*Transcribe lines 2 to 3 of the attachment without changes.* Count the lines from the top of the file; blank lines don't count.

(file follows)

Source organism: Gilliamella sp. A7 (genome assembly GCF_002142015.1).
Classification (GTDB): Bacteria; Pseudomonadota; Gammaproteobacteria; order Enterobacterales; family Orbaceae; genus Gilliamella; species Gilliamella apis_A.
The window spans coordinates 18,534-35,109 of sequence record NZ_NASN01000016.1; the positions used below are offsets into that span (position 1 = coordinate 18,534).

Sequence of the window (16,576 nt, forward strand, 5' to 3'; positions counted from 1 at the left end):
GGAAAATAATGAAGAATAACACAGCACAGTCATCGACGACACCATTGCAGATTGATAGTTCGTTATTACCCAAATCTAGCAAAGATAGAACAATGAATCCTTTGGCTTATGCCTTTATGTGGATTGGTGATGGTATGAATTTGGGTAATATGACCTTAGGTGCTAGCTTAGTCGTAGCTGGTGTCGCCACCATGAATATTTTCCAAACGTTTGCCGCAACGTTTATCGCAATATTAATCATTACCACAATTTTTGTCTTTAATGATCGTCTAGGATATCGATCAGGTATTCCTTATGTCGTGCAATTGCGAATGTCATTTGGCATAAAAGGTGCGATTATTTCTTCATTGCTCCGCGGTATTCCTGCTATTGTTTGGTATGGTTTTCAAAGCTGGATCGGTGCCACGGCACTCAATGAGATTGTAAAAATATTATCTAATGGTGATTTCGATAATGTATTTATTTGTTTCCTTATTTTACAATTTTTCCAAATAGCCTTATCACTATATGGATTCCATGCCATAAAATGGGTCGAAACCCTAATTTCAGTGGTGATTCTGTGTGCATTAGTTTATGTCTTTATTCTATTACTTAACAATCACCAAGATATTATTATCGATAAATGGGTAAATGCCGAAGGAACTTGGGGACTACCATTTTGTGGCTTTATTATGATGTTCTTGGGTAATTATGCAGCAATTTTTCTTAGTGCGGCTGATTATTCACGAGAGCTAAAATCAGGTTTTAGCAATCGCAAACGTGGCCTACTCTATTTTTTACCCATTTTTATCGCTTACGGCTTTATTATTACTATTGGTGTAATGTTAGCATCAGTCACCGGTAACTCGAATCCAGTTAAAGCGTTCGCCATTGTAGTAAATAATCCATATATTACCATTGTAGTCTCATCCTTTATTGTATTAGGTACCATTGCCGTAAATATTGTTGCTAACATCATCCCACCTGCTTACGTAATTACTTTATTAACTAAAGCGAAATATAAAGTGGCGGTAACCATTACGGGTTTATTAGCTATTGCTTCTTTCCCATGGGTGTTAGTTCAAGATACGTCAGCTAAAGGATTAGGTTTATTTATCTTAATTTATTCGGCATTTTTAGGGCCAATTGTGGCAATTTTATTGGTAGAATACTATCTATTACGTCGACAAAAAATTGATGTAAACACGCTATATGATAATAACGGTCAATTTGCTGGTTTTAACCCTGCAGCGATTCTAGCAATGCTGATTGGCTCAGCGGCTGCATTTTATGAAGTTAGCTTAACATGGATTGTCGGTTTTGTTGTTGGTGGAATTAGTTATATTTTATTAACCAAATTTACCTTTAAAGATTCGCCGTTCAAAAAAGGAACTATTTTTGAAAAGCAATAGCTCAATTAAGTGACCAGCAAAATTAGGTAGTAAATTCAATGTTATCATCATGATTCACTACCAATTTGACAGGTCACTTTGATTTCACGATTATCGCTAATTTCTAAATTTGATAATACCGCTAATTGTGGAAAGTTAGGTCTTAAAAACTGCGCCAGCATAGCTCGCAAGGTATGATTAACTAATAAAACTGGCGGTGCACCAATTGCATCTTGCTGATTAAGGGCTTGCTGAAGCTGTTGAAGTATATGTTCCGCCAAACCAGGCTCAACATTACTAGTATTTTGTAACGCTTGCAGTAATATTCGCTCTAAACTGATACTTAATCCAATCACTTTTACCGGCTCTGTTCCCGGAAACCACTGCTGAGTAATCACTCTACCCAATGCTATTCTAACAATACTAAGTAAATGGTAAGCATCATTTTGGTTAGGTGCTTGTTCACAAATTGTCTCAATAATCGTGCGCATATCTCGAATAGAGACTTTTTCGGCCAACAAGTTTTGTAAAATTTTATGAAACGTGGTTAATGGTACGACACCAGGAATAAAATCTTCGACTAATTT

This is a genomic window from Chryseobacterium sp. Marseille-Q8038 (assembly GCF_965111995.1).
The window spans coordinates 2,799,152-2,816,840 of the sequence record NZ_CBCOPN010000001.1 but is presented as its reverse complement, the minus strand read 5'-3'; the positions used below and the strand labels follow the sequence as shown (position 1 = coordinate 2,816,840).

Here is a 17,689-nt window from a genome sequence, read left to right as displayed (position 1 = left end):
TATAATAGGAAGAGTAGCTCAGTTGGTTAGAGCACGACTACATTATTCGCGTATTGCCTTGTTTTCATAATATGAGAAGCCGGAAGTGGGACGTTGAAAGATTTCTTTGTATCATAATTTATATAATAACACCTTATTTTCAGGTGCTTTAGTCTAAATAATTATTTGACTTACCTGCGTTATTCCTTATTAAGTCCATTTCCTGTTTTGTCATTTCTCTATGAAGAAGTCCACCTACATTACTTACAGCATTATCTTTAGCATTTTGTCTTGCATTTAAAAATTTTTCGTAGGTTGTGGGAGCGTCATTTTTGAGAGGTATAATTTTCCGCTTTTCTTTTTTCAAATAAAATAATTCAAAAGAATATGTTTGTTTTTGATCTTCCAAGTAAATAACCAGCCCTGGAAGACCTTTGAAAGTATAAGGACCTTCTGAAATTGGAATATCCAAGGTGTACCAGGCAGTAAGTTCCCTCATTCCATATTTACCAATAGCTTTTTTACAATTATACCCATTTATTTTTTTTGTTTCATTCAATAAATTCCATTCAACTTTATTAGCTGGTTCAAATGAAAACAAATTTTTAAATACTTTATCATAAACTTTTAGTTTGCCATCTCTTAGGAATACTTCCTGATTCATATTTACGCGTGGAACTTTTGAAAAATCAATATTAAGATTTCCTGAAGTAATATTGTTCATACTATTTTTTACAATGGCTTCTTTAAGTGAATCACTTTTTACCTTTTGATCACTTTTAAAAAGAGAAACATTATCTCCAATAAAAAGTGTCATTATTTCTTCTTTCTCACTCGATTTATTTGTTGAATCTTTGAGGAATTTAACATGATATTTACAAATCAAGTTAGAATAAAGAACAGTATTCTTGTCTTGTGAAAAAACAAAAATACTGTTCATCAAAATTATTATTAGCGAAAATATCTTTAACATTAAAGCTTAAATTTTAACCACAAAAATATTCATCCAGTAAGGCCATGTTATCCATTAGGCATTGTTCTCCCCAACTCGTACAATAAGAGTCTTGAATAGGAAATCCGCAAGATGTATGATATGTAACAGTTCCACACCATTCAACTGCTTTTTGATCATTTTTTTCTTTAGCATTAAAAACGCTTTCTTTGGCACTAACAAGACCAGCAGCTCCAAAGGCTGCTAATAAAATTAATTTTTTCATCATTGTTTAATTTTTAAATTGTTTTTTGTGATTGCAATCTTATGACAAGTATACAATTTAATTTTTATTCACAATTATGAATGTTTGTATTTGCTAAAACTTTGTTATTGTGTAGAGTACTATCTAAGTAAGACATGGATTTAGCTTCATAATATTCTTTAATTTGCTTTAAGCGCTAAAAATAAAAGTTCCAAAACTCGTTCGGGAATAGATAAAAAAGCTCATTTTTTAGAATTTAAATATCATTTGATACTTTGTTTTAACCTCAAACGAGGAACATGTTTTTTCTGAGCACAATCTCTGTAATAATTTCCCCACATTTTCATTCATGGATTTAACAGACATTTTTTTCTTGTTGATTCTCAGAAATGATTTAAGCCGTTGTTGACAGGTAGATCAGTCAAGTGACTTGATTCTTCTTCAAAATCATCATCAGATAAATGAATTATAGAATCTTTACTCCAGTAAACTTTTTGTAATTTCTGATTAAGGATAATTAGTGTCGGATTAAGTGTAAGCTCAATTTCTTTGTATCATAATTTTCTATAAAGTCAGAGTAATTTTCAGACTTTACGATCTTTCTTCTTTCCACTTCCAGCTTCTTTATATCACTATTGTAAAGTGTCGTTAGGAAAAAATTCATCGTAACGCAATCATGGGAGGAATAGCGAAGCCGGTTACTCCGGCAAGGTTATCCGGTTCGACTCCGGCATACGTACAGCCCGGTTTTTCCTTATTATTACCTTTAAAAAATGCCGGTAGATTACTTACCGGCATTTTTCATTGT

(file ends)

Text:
Classification (GTDB): Bacteria; Pseudomonadota; Gammaproteobacteria; order Enterobacterales; family Orbaceae; genus Gilliamella; species Gilliamella apis_A.
The window spans coordinates 18,534-35,109 of sequence record NZ_NASN01000016.1; the positions used below are offsets into that span (position 1 = coordinate 18,534).